The Court, with respect to the Centre, noted the “patent omission on its part to consider the relevant materials on record”. Conditional LoP should be granted to the college, and a fresh inspection may be conducted by MCI only in case of genuine necessity. Date of counselling qua petitioner college is extended till September 5.

Read the judgment here

August 31

Shri Gangajali Education Society & Anr. V. Union of India & Anr. [WP(C) 709 of 2017]

Facts

The petitioner’s application for establishment of medical college and admitting students to the college for two years i.e. 2017-18 and 2018-19 was rejected by the Central government after placing reliance upon the recommendations of the Medical Council of India.

This rejection had come despite the Oversight Committee having accorded its approval twice and the Chhattisgarh High Court having allowed a fresh inspection of the college. Despite the same, The Centre had rejected the application based on the recommendations of the MCI.

Verdict

The Court set aside the decision of the Centre to the extent that it barred admission of students for 2017-18.

The Court, however, gave the MCI or the Competent Authority of the Central Government the liberty to inspect the petitioner college as and when deemed fit, and if any deficiency is found, to suitably proceed against the college in accordance with law.

Read the judgment here.

Apollo Institute of Medical Sciences & Research and Ors. v. Union of India & Anr. [WP (C) 496/2017]

Facts

The Centre rejected the application of the petitioner for establishment of medical college. Subsequently, Oversight Committee, which was constituted by the Supreme Court issued directives, as a result of which the Centre asked for and obtained a fresh compliance from the college. Based on the fresh compliance, OC granted LoP to the petitioner college for academic session 2016-17 subject to certain conditions.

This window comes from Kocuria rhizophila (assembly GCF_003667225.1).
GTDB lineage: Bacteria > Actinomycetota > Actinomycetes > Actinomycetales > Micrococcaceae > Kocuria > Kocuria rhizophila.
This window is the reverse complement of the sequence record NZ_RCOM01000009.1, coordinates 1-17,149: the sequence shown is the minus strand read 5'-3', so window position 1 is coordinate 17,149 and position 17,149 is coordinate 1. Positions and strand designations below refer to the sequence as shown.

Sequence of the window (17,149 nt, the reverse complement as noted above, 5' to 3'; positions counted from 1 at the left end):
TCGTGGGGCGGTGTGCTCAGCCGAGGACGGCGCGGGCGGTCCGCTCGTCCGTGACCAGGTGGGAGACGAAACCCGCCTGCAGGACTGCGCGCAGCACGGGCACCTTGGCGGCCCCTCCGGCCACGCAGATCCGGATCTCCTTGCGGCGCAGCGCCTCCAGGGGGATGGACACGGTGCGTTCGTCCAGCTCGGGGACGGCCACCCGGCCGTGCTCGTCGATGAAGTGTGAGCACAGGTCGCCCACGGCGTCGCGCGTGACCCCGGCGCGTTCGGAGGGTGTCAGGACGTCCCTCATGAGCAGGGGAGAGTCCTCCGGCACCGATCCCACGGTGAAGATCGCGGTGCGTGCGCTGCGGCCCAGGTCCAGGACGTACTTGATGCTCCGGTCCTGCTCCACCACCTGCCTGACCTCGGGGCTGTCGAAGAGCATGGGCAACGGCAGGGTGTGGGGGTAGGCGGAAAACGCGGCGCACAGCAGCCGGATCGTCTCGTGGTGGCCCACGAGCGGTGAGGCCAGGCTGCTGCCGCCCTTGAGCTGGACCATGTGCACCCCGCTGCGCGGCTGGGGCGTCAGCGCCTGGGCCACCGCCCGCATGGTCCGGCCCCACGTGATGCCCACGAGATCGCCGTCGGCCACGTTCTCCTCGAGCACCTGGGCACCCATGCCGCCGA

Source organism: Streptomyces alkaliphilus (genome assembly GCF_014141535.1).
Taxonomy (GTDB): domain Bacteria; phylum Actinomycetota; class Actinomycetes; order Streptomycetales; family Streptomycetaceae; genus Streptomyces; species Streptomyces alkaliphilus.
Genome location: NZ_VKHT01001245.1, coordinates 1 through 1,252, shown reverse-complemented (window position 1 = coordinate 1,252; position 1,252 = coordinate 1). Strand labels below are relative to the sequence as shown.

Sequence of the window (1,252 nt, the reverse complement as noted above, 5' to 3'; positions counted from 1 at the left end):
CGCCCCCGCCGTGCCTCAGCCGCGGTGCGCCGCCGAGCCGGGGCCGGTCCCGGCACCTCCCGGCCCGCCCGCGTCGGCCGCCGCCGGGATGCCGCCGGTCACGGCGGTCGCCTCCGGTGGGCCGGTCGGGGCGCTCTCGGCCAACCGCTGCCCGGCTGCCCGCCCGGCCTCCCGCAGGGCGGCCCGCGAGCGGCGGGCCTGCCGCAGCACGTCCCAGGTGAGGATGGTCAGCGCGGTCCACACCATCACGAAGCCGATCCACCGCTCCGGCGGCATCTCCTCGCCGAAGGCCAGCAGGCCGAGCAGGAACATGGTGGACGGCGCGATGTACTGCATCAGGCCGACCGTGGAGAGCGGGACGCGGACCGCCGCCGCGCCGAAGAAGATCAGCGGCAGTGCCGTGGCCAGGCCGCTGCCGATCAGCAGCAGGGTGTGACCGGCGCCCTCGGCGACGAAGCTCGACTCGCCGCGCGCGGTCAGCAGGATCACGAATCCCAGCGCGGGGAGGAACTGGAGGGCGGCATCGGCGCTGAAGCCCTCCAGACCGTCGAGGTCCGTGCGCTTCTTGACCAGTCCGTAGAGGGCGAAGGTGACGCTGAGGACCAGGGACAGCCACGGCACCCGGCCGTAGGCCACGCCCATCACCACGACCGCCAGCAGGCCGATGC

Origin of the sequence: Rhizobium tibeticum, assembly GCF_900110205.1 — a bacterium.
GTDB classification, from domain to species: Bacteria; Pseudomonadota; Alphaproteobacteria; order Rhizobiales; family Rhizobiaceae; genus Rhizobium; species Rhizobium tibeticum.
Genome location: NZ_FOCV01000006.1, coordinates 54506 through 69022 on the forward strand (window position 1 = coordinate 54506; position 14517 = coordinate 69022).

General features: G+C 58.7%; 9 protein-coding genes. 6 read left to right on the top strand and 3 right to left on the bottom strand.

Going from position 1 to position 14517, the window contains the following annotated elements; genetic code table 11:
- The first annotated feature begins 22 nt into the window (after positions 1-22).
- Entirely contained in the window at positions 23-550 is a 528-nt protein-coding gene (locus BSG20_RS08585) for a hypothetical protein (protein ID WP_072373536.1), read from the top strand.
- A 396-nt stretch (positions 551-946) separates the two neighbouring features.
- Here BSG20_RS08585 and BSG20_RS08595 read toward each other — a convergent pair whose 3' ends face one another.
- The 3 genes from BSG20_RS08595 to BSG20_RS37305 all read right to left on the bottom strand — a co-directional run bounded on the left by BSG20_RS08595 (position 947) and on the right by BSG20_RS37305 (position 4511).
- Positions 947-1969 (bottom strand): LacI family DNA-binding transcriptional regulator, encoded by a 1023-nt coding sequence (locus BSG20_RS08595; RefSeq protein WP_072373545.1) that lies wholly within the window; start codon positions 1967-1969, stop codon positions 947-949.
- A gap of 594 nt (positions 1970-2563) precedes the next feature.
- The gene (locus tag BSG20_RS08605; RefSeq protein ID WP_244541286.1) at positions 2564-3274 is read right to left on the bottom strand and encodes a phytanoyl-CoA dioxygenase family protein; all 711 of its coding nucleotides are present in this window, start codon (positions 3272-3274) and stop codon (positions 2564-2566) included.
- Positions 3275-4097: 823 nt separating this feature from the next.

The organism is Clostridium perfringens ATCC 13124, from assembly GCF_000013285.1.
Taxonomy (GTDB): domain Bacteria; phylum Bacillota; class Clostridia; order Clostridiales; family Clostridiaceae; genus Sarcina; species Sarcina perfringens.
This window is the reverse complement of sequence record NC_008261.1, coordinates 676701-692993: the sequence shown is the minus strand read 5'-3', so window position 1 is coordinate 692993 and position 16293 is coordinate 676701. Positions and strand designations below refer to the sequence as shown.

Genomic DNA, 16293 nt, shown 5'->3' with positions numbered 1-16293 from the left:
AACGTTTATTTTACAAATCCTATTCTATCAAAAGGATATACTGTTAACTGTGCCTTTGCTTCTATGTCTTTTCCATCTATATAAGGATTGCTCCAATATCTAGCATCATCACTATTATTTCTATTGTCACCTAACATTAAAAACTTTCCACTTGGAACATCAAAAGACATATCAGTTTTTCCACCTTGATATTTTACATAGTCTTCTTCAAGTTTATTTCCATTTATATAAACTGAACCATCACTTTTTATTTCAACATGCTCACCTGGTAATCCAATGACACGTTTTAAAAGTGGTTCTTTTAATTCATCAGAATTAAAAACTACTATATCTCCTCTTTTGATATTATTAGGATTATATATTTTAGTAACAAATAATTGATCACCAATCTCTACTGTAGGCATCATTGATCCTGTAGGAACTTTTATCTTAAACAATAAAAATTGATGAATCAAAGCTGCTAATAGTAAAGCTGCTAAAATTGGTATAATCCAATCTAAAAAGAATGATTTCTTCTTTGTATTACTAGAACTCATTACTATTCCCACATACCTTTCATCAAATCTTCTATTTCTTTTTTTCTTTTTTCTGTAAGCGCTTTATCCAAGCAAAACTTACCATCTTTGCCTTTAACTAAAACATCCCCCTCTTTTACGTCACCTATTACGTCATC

Subsequently, the MCI conducted assessment and verification of compliance of the conditions set out by MCI and based on the finding sent a negative recommendation to the Centre. The Centre again sought the opinion of the OC which confirmed the LoP contrary to the MCI’s recommendations.

However, the Centre, acting upon the negative recommendation of MCI, debarred the petitioner college from admitting students for two years and authorised MCI to encash the Bank Guarantee offered by the petitioners. That decision was assailed by the petitioners before this Court in the present writ petition.

Verdict

The Court quashed the impugned decision of the Central government to the extent it bars the petitioners to admit upto 150 students for the academic session 2017-18. It directed the Centre to permit the petitioners’ college to take part in the current-year counselling process which is still in progress.

The Court, however, gave the MCI or the Competent Authority of the Central Government the liberty to inspect the petitioner college as and when deemed fit, and if any deficiency is found, to suitably proceed against the college in accordance with law.

Read the judgment here.

September 1

Shri Venkateshwara University Through its Registrar and Another v. Union of India & Anr. [WP (C) 445/2017]

Facts